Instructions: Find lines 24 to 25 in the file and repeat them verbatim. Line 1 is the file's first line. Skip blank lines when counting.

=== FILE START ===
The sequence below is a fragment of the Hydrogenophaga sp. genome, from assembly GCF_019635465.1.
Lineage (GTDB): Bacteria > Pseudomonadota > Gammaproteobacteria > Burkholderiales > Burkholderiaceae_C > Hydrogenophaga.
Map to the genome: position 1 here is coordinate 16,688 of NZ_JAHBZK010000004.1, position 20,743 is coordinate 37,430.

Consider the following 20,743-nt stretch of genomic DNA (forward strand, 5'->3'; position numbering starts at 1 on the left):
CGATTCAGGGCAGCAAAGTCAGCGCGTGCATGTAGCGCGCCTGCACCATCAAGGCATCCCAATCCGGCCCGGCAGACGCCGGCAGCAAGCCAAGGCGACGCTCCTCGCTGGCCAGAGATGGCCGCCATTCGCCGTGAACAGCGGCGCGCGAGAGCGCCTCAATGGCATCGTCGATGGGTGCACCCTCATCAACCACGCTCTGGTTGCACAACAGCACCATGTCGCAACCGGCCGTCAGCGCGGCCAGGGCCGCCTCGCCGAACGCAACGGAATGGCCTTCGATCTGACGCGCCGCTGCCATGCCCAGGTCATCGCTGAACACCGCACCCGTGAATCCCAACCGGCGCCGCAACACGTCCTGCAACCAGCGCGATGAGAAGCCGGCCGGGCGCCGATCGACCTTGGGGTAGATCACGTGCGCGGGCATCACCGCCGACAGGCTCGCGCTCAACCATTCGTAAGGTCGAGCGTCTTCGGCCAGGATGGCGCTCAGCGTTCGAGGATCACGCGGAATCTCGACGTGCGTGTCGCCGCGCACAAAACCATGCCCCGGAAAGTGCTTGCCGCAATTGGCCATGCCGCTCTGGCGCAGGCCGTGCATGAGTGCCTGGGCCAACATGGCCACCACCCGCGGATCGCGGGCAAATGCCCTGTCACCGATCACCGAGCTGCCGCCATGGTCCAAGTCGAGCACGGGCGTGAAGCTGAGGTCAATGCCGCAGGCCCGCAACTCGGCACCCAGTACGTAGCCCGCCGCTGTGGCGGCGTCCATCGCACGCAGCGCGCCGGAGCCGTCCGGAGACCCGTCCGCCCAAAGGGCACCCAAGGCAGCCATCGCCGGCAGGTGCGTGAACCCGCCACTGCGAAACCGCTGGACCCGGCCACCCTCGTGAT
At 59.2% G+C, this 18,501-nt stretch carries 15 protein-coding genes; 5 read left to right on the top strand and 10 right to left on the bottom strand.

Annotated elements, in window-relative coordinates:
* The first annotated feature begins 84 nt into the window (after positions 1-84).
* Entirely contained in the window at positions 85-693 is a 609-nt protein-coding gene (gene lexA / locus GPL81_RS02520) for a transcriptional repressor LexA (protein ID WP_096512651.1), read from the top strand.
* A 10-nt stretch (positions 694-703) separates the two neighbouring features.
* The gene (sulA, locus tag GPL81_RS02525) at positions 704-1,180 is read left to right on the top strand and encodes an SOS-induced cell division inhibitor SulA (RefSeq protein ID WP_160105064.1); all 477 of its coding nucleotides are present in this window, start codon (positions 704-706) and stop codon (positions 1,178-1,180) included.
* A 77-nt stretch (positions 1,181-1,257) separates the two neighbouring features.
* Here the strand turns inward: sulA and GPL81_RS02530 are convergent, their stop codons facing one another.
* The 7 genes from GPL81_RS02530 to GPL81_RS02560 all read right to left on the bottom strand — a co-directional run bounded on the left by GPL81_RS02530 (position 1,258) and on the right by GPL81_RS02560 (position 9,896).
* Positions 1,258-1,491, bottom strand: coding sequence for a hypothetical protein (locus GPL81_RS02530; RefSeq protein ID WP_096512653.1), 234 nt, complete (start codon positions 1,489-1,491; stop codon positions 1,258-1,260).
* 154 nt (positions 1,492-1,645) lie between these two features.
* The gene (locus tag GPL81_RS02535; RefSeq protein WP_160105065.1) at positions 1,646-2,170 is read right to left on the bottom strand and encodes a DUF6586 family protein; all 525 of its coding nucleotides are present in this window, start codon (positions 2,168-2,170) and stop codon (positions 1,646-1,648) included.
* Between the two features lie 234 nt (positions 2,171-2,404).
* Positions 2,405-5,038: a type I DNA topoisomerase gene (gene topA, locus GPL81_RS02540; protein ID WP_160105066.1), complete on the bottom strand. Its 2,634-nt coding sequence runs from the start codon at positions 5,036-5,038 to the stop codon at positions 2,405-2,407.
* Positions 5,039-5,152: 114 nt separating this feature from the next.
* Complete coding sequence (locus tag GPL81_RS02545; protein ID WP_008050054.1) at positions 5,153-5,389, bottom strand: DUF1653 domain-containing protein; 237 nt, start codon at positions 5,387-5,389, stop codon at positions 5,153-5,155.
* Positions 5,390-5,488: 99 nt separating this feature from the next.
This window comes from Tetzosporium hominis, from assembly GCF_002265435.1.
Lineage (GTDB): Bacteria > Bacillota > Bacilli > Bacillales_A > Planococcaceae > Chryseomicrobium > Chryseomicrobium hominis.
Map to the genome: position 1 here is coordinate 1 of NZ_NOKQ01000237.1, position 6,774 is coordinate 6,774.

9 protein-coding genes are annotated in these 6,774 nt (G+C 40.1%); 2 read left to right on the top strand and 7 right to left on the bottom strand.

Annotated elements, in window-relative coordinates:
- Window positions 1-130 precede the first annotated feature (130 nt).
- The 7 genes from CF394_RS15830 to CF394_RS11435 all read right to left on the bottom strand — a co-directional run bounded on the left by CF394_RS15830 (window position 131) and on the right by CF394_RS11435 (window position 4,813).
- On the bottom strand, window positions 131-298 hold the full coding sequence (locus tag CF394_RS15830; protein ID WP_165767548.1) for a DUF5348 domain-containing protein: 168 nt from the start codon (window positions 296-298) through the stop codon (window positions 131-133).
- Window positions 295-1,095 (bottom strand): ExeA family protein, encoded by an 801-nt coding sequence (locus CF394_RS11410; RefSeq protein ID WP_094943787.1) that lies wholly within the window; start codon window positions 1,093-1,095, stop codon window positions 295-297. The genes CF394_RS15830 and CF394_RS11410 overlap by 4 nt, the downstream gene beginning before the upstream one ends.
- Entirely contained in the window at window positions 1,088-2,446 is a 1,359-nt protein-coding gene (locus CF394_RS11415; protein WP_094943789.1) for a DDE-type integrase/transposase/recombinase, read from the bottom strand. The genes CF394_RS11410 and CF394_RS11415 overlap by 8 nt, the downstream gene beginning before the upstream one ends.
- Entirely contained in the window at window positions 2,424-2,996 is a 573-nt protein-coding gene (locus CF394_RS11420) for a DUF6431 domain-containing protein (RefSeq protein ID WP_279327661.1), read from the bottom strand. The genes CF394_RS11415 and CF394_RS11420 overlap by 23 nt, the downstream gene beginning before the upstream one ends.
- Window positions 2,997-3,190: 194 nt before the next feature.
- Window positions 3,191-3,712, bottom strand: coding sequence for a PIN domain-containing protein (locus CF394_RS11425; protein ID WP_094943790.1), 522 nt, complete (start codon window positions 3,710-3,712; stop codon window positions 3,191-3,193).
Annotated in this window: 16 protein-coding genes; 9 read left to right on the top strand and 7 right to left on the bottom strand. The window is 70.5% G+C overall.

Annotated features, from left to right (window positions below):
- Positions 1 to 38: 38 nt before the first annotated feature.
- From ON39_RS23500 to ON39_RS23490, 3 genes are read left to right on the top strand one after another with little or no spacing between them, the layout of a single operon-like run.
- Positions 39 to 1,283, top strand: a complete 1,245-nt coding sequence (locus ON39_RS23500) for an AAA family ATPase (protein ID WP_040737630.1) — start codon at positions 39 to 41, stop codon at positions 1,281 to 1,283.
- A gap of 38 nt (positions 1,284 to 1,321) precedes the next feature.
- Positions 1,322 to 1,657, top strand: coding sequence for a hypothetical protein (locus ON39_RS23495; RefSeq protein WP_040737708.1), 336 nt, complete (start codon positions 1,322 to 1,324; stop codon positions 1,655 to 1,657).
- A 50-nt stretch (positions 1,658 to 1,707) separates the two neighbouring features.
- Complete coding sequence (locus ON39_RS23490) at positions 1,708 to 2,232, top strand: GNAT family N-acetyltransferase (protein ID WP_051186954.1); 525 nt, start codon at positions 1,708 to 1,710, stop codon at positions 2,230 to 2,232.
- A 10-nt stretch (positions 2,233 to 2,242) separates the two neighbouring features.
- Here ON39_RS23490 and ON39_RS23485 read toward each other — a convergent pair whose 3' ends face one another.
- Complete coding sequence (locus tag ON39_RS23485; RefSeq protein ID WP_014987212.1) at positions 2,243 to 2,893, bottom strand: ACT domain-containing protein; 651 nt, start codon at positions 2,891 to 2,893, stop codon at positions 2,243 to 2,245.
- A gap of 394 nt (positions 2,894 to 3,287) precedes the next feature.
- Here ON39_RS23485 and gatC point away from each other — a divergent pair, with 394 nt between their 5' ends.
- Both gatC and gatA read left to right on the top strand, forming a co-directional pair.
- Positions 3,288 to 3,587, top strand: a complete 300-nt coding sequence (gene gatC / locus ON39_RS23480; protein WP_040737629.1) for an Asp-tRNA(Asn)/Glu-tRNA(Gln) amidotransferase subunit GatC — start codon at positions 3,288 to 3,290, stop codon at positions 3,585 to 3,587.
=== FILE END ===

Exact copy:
Lineage (GTDB): Bacteria > Bacillota > Bacilli > Bacillales_A > Planococcaceae > Chryseomicrobium > Chryseomicrobium hominis.
Map to the genome: position 1 here is coordinate 1 of NZ_NOKQ01000237.1, position 6,774 is coordinate 6,774.